Wednesday, 29 July 2009

Review: Matthew Bourne's Dorian Gray

Just a quick review for this as it was a couple of weeks ago, and the run has now finished, plus there's lots of lovely pics I wanted to post too! Matthew Bourne's Dorian Gray returned to Sadler's Wells after premiering in Edinburgh last summer, with largely the same cast. Taking Oscar Wilde's The Picture of Dorian Gray as its source material, this dance drama updates the action to modern times, so that Dorian is now a beautiful model who becomes an 'It boy' who takes the London fashion scene by storm, the portrait becomes a giant advertising billboard and there are a couple of characters who have switched gender.

I generally do not go to much dance and so cannot comment with much authority on the finer points of the quality of the choreography, but I can say that I found it most entertaining. The combination of the at times classical dancing between pairs and the modern, almost pop video-like group dances worked very well, and there was a surprising amount of humour worked into the dance as well. My lack of dance knowledge perhaps made me focus more on the storytelling, and I find it incredible how well the piece did in relating the action with not a word being said. The only area that needed a little clarity for me was with the doppelganger: I wasn't sure whether he was a real character that had appeared on the scene or meant to just be an alter ego of Dorian himself.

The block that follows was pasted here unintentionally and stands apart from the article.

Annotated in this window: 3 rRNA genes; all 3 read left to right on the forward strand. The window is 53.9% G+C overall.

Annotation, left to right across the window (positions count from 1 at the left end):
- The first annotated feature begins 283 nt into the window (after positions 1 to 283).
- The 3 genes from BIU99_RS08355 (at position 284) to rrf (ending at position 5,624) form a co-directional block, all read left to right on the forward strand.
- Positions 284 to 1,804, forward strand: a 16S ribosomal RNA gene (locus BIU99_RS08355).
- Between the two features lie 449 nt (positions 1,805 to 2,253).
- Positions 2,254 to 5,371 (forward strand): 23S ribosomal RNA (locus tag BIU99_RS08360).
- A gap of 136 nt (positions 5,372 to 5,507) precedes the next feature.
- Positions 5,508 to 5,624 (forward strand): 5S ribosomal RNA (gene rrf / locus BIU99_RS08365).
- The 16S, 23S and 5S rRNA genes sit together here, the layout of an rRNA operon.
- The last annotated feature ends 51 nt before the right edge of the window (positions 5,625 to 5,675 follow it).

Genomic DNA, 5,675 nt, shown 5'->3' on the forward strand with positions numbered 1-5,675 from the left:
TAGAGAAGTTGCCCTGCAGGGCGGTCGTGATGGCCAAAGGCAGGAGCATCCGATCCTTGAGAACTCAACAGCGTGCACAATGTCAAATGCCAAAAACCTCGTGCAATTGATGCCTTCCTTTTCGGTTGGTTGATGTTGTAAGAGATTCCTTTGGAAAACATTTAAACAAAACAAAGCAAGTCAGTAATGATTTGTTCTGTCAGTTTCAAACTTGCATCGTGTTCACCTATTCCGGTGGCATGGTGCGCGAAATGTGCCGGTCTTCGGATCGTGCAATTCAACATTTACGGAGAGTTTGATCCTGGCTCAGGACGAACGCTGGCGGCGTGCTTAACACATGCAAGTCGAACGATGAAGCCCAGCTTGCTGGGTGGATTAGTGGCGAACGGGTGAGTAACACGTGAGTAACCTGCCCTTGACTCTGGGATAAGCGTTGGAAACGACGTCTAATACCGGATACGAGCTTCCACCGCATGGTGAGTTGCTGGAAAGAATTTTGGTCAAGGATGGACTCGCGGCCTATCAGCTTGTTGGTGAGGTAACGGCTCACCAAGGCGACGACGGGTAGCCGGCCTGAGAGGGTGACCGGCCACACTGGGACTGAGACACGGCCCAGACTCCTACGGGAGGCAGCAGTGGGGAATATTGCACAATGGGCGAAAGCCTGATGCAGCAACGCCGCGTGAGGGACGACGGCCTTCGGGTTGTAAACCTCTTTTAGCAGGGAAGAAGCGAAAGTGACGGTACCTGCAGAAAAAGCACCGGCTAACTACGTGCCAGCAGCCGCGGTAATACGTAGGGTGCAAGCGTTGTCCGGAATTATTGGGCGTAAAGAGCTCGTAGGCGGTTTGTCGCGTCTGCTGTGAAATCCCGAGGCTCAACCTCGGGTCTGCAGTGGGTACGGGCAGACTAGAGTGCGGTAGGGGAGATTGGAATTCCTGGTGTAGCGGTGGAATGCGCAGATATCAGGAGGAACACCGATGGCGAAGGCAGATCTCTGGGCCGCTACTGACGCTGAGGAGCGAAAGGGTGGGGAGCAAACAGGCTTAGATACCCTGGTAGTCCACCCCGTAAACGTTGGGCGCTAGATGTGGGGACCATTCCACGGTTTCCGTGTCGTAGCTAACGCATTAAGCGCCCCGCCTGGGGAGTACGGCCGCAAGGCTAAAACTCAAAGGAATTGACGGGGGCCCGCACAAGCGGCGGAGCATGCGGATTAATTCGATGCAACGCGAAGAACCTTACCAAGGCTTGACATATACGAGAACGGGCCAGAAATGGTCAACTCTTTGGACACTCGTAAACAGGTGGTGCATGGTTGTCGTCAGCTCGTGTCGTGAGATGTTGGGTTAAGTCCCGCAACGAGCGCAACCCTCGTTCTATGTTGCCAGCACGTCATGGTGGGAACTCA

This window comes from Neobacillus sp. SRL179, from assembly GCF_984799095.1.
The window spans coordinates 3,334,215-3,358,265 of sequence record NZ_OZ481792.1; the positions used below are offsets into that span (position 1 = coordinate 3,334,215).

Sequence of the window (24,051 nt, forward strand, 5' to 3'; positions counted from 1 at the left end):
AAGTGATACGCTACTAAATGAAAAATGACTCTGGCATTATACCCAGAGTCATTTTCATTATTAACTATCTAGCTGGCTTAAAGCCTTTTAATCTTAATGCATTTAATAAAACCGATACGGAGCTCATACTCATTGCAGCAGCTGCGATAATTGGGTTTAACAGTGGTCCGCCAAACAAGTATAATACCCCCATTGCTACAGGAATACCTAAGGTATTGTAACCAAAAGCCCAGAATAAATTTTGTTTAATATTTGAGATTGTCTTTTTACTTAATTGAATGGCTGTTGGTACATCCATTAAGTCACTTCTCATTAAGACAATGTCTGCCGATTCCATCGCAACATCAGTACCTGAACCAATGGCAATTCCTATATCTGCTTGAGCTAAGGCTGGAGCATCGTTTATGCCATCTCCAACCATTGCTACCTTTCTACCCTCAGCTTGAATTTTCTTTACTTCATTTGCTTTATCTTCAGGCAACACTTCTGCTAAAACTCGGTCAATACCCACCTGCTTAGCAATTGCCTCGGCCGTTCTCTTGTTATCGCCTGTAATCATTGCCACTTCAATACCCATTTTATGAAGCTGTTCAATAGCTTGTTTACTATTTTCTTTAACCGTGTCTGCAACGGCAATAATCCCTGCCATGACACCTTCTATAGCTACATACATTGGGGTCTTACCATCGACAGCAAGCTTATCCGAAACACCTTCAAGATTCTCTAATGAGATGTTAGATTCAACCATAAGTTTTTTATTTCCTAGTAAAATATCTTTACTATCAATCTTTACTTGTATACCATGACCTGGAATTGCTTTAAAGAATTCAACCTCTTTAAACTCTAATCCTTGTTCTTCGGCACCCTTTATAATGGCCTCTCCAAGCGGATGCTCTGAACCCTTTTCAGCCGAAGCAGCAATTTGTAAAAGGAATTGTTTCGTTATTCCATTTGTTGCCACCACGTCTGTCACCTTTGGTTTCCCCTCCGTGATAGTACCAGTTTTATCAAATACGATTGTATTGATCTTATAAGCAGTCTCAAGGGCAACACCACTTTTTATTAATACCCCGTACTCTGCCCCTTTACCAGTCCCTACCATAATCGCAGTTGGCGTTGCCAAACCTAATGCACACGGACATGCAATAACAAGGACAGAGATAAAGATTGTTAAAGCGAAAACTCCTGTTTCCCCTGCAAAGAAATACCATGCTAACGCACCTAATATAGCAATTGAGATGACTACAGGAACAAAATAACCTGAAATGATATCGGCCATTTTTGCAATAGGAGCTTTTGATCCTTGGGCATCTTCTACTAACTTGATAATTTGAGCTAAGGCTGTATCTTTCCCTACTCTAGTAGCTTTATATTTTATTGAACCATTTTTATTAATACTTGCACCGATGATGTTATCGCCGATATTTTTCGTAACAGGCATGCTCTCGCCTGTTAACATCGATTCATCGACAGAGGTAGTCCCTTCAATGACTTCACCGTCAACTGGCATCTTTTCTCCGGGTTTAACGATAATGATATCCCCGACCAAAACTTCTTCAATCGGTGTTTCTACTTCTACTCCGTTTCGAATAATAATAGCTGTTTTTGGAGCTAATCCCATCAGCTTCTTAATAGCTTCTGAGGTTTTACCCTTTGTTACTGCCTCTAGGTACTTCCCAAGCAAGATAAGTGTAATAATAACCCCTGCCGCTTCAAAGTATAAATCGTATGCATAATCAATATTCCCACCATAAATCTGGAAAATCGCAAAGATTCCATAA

Richard Winsor as the beautiful, tortured Dorian and Michele Meazza as the coldly ambitious Lady H were both superb in their own rights, but also radiating electric chemistry in their scenes together. Indeed, I think the straight sex scenes were a bit more successful in creating the necessary erotic feel than the numerous representations of gay sex that were thrown at us. I am not sure what it was, but gay sex through the medium of modern dance did nothing for me! Where the piece did succeed though was in the seduction scenes, and the pas de deux (if that is what it was!) between Dorian and Basil with his camera was highly erotically charged and I thought the flashing of the pictures on the wall behind as they were taken was inspired.

So whilst this didn't quite match up to the dizzy heights of Bourne's re-envisioning of Swan Lake, which blew me away when I first saw it a long, long time ago, this was still a most entertaining evening out and made me think maybe I should bite the bullet and go and see more dance shows.

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